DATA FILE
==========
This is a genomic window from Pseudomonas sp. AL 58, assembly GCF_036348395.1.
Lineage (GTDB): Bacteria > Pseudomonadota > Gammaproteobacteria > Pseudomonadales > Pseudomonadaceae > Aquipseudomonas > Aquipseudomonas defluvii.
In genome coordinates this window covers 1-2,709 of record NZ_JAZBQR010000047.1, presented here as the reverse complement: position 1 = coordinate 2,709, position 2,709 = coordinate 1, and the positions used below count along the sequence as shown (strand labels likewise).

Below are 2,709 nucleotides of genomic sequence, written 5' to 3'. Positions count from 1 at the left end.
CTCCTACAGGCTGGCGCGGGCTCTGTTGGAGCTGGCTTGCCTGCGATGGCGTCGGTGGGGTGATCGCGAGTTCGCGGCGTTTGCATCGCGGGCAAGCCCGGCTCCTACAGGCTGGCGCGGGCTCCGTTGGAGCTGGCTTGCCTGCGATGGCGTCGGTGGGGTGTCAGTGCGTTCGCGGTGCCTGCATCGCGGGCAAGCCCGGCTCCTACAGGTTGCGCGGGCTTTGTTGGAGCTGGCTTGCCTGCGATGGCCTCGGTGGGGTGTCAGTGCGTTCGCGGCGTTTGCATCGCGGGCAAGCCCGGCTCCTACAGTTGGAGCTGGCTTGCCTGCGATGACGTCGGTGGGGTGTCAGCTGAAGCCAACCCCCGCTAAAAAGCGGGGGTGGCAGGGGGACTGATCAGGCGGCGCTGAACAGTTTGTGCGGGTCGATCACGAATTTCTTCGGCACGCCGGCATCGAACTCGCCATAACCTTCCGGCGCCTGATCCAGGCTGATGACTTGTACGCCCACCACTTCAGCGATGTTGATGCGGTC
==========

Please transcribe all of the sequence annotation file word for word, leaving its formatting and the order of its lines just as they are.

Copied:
This is a genomic window from Pseudomonas sp. AL 58, assembly GCF_036348395.1.
Lineage (GTDB): Bacteria > Pseudomonadota > Gammaproteobacteria > Pseudomonadales > Pseudomonadaceae > Aquipseudomonas > Aquipseudomonas defluvii.
In genome coordinates this window covers 1-2,709 of record NZ_JAZBQR010000047.1, presented here as the reverse complement: position 1 = coordinate 2,709, position 2,709 = coordinate 1, and the positions used below count along the sequence as shown (strand labels likewise).

Below are 2,709 nucleotides of genomic sequence, written 5' to 3'. Positions count from 1 at the left end.
CTCCTACAGGCTGGCGCGGGCTCTGTTGGAGCTGGCTTGCCTGCGATGGCGTCGGTGGGGTGATCGCGAGTTCGCGGCGTTTGCATCGCGGGCAAGCCCGGCTCCTACAGGCTGGCGCGGGCTCCGTTGGAGCTGGCTTGCCTGCGATGGCGTCGGTGGGGTGTCAGTGCGTTCGCGGTGCCTGCATCGCGGGCAAGCCCGGCTCCTACAGGTTGCGCGGGCTTTGTTGGAGCTGGCTTGCCTGCGATGGCCTCGGTGGGGTGTCAGTGCGTTCGCGGCGTTTGCATCGCGGGCAAGCCCGGCTCCTACAGTTGGAGCTGGCTTGCCTGCGATGACGTCGGTGGGGTGTCAGCTGAAGCCAACCCCCGCTAAAAAGCGGGGGTGGCAGGGGGACTGATCAGGCGGCGCTGAACAGTTTGTGCGGGTCGATCACGAATTTCTTCGGCACGCCGGCATCGAACTCGCCATAACCTTCCGGCGCCTGATCCAGGCTGATGACTTGTACGCCCACCACTTCAGCGATGTTGATGCGGTC